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Peer pressure?

Others may have a lot riding on 'Joey,' but Matt LeBlanc is feeling fine.

August 27, 2004|Maria Elena Fernandez | Times Staff Writer

Stage 24 on the Warner Bros. lot has been renamed "the Friends Stage," but it now clearly belongs to Matt LeBlanc, who is about to begin his 11th consecutive season playing the lovable but dimwitted Joey Tribbiani. "Friends," in case you hail from another galaxy, ended its highly successful 10-year run on NBC in May. On Sept. 9, the only friend whose life was not neatly wrapped up in the finale starts over in "Joey," a spinoff that sets him in Los Angeles instead of New York, seriously pursuing his acting career and getting reacquainted with his family.

Last week, while rehearsing the fourth episode, LeBlanc was in his element. Joey's new Hollywood bachelor pad is filled with personal relics from "Friends": his toy shark and Rock'Em Sock'Em robots, his Mercedes-Benz Grand Prix poster and American flag, his hard-to-forget Etch-A-Sketch and a photo of Joey and Chandler (Matthew Perry). The only thing missing, well, besides his five best friends, was new sidekick, Drea de Matteo ("The Sopranos"), who plays his sassy sister, Gina, and was out with strep throat for the third day in a row.

If the heat is on -- and there's no denying it with NBC's massive promotional campaign, Warner Bros. Studios' high expectations and widespread media coverage -- LeBlanc isn't showing it, even today with his No. 2 missing in action. In fact, LeBlanc's been so busy helping to establish the show's voice that he says he has missed what is impossible for most of the rest of us to avoid: Joey's "Postcards From L.A." spots, which are saturating NBC's Olympics broadcasts and appear before movie previews in 6,500 theaters. In six commercials, Joey explores the city, offering the kinds of insights only Joey can: informing viewers that the Hollywood Walk of Fame is a burial ground for legendary stars or pointing out the Hollywood Hooters instead of the iconic Grauman's Chinese Theater that he's standing in front of.

"Believe me, I live here and when I leave, I just go straight home," says the 37-year-old LeBlanc, explaining how he has managed to elude himself. "When you're doing a new show, it's good that the actors spend a lot of time together. I've been functioning in a high-pressure environment for 10 years now, so I don't feel that stuff as much. My job is to make the show as funny as I can. I know I'll be as good in it as I was on 'Friends,' and I know it's going to be a good show that is different from 'Friends.' The rest is out of my hands. I don't have anything to do with those Nielsen boxes."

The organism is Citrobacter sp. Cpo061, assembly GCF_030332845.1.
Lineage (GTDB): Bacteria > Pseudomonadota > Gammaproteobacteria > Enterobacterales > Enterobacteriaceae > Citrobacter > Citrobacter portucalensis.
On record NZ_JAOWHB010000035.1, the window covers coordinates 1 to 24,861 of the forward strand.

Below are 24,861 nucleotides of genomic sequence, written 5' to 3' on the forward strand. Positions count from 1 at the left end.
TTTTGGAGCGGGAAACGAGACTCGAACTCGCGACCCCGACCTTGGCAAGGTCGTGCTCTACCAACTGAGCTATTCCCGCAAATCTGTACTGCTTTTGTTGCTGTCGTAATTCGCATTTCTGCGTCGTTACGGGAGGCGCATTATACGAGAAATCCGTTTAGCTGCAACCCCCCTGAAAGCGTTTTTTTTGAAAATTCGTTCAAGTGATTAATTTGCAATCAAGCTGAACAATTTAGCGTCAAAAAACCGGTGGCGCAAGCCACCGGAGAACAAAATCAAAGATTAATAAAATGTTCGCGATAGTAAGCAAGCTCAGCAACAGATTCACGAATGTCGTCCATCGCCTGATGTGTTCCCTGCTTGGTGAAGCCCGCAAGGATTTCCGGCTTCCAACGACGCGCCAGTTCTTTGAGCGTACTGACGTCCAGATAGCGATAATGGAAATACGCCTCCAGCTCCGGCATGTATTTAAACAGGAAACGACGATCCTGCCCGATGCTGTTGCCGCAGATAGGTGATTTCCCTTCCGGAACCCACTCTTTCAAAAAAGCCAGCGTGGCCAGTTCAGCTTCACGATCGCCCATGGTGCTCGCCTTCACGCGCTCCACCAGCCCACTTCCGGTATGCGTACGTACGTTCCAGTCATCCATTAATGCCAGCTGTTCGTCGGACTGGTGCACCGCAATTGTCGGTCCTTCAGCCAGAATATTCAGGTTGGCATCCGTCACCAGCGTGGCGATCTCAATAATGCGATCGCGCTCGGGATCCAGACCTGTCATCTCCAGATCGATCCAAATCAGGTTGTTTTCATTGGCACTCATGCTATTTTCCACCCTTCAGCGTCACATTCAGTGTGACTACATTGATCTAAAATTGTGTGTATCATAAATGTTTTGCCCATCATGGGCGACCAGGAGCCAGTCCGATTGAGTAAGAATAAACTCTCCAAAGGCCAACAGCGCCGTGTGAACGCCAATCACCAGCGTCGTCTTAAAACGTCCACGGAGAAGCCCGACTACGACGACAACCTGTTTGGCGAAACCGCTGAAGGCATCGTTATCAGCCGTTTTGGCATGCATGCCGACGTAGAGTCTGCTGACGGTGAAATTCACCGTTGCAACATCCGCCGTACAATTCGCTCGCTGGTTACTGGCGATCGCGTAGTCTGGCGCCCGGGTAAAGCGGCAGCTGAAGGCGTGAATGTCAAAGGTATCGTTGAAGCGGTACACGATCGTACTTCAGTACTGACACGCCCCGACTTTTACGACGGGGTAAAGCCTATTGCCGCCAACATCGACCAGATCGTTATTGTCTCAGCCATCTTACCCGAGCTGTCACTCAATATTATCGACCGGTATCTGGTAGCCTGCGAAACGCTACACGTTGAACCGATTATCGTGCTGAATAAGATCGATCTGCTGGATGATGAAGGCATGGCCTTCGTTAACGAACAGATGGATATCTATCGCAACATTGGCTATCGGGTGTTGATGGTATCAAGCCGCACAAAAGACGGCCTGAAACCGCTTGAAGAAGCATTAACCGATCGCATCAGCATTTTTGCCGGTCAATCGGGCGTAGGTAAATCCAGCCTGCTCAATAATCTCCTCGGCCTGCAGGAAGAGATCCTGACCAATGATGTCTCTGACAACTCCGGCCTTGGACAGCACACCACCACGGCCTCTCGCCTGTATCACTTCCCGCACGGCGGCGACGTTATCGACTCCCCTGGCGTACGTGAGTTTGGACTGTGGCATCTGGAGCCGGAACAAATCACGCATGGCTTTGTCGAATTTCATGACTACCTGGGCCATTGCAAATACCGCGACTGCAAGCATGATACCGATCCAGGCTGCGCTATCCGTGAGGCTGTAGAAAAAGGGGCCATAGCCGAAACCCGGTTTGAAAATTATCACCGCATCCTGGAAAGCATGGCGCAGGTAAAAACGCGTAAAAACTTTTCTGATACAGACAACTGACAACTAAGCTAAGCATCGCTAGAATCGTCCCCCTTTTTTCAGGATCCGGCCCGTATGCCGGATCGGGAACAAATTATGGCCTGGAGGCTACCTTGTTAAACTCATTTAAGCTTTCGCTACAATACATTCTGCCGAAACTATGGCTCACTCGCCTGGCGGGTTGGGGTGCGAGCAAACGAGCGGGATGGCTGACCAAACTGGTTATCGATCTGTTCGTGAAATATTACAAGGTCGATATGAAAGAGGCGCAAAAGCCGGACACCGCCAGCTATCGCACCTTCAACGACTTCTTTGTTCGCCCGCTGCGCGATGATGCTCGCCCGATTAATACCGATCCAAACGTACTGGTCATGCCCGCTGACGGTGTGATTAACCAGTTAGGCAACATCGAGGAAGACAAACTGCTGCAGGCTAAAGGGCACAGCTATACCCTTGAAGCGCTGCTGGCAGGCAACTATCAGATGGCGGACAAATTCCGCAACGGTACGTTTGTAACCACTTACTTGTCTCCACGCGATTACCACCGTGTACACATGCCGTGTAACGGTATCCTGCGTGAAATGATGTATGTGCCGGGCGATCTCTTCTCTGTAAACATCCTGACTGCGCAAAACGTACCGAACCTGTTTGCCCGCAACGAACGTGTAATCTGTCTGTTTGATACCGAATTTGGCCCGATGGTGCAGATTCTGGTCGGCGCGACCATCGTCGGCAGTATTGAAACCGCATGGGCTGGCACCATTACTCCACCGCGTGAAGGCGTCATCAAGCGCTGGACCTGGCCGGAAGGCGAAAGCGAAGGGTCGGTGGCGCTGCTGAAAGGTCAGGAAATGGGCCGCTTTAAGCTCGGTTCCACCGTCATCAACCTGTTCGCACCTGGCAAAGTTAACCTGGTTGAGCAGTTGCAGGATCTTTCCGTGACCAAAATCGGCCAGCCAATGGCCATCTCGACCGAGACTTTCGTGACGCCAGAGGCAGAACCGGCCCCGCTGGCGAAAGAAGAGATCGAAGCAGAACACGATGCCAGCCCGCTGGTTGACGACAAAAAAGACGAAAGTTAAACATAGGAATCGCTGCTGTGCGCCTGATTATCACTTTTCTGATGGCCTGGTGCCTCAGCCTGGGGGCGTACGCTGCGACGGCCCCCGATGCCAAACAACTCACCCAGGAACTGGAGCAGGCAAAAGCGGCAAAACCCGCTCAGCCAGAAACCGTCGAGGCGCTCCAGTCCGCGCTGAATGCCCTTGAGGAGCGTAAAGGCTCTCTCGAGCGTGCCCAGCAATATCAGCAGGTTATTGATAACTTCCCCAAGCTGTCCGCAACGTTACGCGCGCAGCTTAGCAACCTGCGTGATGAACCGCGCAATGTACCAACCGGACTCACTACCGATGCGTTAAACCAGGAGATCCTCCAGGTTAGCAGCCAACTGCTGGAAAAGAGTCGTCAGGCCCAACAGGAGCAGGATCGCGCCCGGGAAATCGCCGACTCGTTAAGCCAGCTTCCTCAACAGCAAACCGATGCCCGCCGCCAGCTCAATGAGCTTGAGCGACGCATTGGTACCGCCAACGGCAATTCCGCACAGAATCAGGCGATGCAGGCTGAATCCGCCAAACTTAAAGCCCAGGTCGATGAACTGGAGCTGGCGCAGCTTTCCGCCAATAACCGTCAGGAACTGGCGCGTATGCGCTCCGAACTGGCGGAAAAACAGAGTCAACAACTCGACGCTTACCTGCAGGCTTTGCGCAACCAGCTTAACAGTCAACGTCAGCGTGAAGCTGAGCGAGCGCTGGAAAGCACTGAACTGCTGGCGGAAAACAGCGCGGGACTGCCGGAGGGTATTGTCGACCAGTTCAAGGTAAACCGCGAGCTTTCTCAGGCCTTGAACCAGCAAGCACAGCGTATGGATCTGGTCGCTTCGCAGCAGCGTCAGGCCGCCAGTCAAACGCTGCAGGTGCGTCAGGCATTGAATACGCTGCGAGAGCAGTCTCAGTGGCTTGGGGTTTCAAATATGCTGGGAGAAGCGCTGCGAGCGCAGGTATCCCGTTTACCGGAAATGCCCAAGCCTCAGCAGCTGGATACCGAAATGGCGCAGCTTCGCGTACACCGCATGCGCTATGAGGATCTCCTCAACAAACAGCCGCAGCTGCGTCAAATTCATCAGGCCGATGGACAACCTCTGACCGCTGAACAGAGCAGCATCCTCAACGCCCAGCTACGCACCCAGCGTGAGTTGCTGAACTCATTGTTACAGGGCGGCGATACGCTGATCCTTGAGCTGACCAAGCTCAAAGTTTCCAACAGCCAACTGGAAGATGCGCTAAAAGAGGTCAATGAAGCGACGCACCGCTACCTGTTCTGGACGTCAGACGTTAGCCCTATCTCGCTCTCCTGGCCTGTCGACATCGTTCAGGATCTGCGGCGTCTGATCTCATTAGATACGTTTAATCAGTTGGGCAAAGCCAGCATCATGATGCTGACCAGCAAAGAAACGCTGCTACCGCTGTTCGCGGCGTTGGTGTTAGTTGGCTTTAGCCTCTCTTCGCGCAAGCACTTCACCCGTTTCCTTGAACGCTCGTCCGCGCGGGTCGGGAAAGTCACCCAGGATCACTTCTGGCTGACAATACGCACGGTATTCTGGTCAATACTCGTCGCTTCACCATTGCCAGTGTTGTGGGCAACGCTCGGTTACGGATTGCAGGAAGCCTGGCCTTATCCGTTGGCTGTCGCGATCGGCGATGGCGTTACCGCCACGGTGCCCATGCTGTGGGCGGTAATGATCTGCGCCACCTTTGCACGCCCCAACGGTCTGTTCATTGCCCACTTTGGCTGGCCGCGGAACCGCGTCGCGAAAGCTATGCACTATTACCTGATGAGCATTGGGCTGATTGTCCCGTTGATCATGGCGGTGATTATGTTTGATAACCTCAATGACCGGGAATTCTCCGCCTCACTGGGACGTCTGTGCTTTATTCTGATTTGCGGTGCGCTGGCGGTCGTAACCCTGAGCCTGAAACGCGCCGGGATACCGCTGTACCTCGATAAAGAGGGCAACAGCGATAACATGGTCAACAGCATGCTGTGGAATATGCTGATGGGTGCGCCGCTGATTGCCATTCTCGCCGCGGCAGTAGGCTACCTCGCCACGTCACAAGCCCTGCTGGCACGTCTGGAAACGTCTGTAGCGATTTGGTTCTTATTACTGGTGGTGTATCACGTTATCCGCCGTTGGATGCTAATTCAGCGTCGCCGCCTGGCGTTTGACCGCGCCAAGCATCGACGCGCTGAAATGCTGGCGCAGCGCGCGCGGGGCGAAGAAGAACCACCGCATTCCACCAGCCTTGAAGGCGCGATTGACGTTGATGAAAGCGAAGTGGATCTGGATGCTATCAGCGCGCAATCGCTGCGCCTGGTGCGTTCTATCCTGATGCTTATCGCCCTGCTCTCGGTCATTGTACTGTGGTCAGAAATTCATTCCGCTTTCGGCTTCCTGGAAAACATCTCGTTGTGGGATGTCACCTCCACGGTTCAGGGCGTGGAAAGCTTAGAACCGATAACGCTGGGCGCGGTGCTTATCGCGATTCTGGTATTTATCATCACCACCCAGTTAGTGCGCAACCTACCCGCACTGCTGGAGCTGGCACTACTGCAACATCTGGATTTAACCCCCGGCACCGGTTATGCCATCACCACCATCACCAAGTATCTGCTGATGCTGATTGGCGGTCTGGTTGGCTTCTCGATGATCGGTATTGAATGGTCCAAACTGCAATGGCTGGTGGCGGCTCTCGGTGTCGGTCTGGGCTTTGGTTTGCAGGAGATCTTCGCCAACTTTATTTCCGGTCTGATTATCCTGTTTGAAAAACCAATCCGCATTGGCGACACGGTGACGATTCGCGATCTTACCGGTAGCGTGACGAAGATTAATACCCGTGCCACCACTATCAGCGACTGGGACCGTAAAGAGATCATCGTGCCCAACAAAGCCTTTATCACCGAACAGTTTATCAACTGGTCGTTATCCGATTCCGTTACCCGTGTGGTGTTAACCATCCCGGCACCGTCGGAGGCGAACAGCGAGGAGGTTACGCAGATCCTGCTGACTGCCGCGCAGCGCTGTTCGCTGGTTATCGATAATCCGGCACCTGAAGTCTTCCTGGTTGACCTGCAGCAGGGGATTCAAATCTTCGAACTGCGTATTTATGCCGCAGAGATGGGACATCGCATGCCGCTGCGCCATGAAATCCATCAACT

NBC, however, hopes to have something to do with what happens with those Nielsen boxes. There are gigantic billboard ads and bus posters with LeBlanc's smiling face and accompanying slogan, "New Town. Still Lost." And in case all of that does not register enough awareness for "Joey," this weekend brings an onslaught of magazine covers, including Details, TV Guide, Ladies' Home Journal and Entertainment Weekly. The price tag for the ad campaign would be nearly $10 million if it was not produced internally.

"It's to our advantage that we have a character people already know, so it's better for us to go out and shoot new comedy with him that is in keeping with the show than to use the jokes in the pilot and have people be sick of them by the time the show airs," said Vince Manze, president and creative director of the NBC Agency. "The worst thing that can happen is for somebody to wake up on Friday after the show airs and says, 'Oh, no! Was that on last night? I missed it.' Quite honestly, we expect a lot of people to check it out."

Perhaps the ratings juggernaut that propelled him from obscurity into stardom has spoiled LeBlanc. But executive producers Shana Goldberg-Meehan and Scott Silveri, the "Friends" staff writers who created the spinoff, admit they are having a harder time ignoring the heady hype.

"Early on, the studio was great telling us to think of it as a small show that nobody cares about," Silveri said. "And that's what we did when we wrote the script and shot the pilot. But now it's a little harder to pretend that nobody cares about it. We are very aware of the nerves, and we share them."

"If people have low expectations, it might work in our favor," adds Goldberg-Meehan. "We prefer that."

Pressure notwithstanding, beyond the "Friends' " connection, "Joey" has a significant head start. Television critics and advertisers have generally praised the pilot and predicted its success, although few think it will attract as many viewers as its predecessor, which anchored the most lucrative night in television for many years.

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